Choosing the right harness for your dog

You might be shocked to learn that despite the wide array of dog harnesses that are on the market, both in well known, nationwide pet shops and online, not all harnesses are the same nor are they all good for your dog. 

Following advice from veterinary surgeons and canine rehabilitation specialists, this article discusses the various types of harnesses that are on offer and the reasons why they are or are not suitable for your dog.

 

Non-Restrictive Dog Harness

Canine professionals believe that there are many benefits of using a dog harness, but it is imperative that a non-restrictive harness is used when exercising your dog.  A non-restrictive harness allows the entire front leg including the shoulder joint to move.  This type of harness gives you greater control over your dog and lets the front legs move over their entire range of movement.  The non-restrictive harness should fit snugly, you should only be able to fit two fingers underneath all sides of the harness.  If the harness is not fit like this, you are at risk of your beloved pooch wriggling free! 

If your dog pulls or is not able to walk nicely on the lead, you should choose a harness with a d-ring on the back that is soft and padded so that no rubbing is caused.  In a recent canine gait analysis, untrained dogs walking on a harness with a front clip d-ring bore less weight on their front legs causing the legs and shoulder joints to not move naturally.  This has a detrimental effect on the quality of your dog’s movement, causing permanent change.  Using a double ended lead on a two point harness can assist with training.

Recommended d-ring on the back of a non-restrictive harness for dogs who pull

 

 

Restrictive Dog Harness

A restrictive dog harness, pictured below, has a straight band crossing the front of the dog, sitting over the shoulder joint.  This restricts the movement of the front limb.  This is problematic because after a while of having its front limbs restricted by the strap, your dog will alter its natural movement even when not wearing the harness.  This is bad for any dog, and particularly bad for energetic dogs.  This is something that you may not notice happening, but it will cause unnatural change.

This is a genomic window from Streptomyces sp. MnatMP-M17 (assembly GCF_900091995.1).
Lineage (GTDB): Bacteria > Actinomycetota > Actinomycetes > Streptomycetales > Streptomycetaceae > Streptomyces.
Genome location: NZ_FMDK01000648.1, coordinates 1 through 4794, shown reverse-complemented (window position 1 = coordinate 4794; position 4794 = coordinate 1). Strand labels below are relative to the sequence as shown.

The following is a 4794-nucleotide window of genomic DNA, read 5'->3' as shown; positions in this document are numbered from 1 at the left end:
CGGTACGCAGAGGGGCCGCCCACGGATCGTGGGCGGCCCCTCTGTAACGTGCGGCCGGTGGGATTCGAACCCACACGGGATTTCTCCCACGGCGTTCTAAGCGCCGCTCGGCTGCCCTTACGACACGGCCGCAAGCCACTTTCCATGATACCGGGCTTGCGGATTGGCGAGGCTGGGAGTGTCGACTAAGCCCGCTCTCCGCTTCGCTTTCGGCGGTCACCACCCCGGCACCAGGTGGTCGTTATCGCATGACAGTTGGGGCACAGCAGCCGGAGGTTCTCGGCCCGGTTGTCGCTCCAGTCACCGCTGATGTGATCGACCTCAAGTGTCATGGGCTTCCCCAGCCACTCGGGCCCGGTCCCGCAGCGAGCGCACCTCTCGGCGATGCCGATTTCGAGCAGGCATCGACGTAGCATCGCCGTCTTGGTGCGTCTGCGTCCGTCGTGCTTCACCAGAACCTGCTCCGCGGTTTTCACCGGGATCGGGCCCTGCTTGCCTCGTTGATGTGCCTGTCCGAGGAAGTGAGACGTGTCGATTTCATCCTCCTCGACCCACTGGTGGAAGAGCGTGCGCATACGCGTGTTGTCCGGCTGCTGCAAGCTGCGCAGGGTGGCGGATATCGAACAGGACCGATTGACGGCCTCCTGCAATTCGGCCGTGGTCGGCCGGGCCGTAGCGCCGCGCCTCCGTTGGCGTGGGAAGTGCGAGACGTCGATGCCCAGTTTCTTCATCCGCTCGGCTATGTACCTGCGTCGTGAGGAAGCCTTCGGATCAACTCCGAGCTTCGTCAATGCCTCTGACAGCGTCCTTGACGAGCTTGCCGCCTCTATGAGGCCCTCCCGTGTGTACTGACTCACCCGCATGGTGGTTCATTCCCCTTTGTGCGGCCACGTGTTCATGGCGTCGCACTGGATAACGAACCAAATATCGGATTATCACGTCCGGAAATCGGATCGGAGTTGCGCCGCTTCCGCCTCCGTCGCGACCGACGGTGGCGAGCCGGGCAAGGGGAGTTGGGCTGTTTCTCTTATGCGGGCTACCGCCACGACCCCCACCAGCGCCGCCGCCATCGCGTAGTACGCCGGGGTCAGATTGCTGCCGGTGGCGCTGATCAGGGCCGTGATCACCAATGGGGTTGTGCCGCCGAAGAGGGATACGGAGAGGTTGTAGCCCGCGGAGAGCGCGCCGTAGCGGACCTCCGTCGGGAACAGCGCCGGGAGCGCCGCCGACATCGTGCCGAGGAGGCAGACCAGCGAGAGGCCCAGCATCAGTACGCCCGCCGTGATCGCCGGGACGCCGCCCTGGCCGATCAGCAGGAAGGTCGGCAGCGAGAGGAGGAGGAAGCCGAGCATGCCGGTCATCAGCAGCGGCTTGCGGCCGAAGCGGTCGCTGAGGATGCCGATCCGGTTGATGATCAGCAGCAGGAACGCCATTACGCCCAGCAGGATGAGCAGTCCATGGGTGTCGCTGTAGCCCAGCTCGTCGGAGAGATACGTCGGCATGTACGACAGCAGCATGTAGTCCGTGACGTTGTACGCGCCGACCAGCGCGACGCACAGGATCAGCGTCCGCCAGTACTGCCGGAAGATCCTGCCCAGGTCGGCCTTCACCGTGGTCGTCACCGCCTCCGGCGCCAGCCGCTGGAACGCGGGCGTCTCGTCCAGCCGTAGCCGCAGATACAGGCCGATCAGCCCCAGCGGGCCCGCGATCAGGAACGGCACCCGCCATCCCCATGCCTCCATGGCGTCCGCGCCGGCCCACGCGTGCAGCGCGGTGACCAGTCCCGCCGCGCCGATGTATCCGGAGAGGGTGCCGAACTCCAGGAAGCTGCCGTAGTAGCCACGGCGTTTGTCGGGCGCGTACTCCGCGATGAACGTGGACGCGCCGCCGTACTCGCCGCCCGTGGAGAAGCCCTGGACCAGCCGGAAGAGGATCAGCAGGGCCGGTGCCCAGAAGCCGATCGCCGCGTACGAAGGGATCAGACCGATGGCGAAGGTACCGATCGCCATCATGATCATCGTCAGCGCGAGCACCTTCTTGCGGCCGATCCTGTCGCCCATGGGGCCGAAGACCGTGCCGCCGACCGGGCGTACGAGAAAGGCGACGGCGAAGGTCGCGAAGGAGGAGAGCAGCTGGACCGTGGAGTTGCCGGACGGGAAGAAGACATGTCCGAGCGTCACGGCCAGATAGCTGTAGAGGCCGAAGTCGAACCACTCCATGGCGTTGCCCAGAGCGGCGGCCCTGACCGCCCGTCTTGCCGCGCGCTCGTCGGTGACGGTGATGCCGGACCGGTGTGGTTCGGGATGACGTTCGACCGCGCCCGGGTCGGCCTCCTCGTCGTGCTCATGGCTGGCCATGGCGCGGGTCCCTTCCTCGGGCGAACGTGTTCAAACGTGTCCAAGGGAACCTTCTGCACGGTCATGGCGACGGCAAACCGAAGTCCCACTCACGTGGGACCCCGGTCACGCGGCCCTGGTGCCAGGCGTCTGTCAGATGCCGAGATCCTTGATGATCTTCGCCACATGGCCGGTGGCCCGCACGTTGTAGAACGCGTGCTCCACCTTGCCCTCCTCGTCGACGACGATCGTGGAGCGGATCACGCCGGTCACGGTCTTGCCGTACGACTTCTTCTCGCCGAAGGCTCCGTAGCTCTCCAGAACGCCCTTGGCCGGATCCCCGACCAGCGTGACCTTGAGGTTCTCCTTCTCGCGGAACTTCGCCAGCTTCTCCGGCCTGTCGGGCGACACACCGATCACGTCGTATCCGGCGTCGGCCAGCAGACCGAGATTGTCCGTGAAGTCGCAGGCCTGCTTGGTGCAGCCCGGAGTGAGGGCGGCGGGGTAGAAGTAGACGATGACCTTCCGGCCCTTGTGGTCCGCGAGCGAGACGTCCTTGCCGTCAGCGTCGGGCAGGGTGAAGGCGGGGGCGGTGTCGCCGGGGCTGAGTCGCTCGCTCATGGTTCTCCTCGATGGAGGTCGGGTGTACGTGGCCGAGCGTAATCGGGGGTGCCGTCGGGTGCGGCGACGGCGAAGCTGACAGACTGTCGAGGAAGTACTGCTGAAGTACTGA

An example of a restrictive harness that is not recommended canine professionals. 

As well as the strap across the shoulders, many restrictive dog harnesses have a strap or plate across the back that presses on the shoulder blades.  This also prevents free movement and can be a factor in bicep tendon problems.  Recent research has shown that a restrictive harness reduces your dog’s stride length and foot pressure, increasing pressure even more on the shoulder blades.

 

Walking with a collar and lead

Recent scientific research and veterinary advice suggests collars also aren’t ideal for your beloved pet. Collars expose your furry friend to sudden jerking on the lead, particularly if they haven’t been trained to walk to heel yet. This can lead to injuries such as a crushed trachea, whiplash, fractured vertebrae and even permanent damage to the larynx. Being pulled on the lead or wearing a collar that’s too tight can lead to thyroid problems too. It’s important to remember that the neck is a sensitive and crucial part of the body for your pooch just like it is for humans.

The benefit of a dog harness is that it takes away the pressure from your dog’s neck. This makes it less likely for them to be exposed to lead and pulling injuries. There are also many studies proving that using a harness prevents eye problems. Neck pressure can lead to increasing base-line eye pressure. This is especially important for brachycephalic breeds (short nosed breeds) such as pugs, shih-tzus, chihuahuas and French bulldogs.  If you have a dog in this category, a harness is going to be a much safer option for you.

 

Conclusion

Unfortunately, restrictive harnesses are promoted heavily as the “best dog harness” but this is not helpful at all for the dog or its owner as this information is not backed by scientific study, nor recommended by veterinary surgeons or canine professionals.

The message from dog professionals is clear; make sure you buy a safe, soft and comfortable non-restrictive harness for your dog and avoid the restrictive harness at all costs to protect the health and well being of your dog.

 

 

References:
Amy Watson, MA, VetMD, CCRT, MRCVS
Pete van Dongen, Drs(Utrecht), CertVR, CCRT, MRCVS
Chris Zink DVM PhD DACVP DACVSMR CCRT CVSMT CVA
Canine Sports Production

 


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